• I’ve had the honor and pleasure of knowing John since 1981. He was a hell of a guy who impacted many across the country.
  • I’m not sure the Center and the Keystone Transit Career Ladder Partnership would have made it in Western PA without Johnny. He knew everybody and was respected by all.  
  • I was sad to hear about his passing but I will remember John as such a nice and welcoming spirit.
  • John was the kindest person I’ve ever met but so fiery and unyielding when it came to fighting for labor’s voice. He’s dearly missed.
ATU International President John Costa said this about John Remark:
“John Remark was a dedicated leader for ATU Local 85 in Pittsburgh, PA who fought for better wages, improved working conditions, strong health care, and pension benefits for thousands of our members. At the International, John also played an important role in developing workforce training and apprenticeship programs at our Locals to ensure our members were prepared to deal with the changing technology in our industry and advance their careers. We send our condolences to John’s family, friends, and our brothers and sisters at Local 85.”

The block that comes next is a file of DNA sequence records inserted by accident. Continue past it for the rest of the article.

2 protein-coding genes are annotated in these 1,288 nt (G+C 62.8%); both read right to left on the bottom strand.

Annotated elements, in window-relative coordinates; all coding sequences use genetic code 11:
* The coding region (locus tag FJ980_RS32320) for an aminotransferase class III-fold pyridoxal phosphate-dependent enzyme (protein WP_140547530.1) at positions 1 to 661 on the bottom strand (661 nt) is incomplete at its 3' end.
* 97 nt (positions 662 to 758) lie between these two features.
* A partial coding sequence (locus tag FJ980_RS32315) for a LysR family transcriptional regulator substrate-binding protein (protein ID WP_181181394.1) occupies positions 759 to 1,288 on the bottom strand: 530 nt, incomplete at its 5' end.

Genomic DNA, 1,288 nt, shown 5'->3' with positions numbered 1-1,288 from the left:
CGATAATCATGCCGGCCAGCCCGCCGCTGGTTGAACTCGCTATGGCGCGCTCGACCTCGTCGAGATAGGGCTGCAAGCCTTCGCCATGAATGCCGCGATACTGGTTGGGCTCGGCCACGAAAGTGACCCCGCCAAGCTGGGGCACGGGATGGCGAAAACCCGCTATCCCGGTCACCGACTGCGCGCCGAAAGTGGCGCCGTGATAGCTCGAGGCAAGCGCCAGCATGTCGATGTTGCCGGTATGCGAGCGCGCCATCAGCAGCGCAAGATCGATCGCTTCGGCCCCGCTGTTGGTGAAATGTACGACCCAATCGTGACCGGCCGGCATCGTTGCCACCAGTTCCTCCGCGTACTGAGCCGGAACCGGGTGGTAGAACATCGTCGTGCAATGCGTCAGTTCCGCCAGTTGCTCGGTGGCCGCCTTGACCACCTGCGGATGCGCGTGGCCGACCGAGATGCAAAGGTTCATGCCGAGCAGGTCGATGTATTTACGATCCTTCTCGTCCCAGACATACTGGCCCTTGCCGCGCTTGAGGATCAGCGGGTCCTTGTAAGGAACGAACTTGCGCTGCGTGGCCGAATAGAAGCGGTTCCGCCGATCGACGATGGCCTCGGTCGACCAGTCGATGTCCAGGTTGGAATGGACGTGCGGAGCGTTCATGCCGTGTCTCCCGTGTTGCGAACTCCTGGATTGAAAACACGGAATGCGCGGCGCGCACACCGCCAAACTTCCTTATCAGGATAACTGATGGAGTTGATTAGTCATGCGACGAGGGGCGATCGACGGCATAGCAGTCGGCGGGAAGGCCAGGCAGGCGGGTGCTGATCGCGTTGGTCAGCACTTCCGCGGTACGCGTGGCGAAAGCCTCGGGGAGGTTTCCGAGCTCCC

Upcoming Webinars
SPUR –January 19, 12:30 pm PT
Though the Bay Area’s regional transportation plans are typically a step ahead of the rest of the country, they remain based on locally-nominated projects. This often leads to underinvestment in urban infrastructure and core transit service, hindering opportunities for connections between transit systems. Thinking of regional transit as a single network, however, would solve many of these difficulties and enable the Bay Area to make more effectual planning and investment decisions. That proactive approach is what the Metropolitan Transportation Commission (MTC) has undertaken as part of its Bay Area Transit Transformation Action Plan, a new initiative that will create a service-based network in which all modes work together as a unified, reliable and effective package. Join us to learn how this ambitious plan can match the right transit mode to the right market and rectify many of the long-standing challenges of the region’s overly fragmented transit system.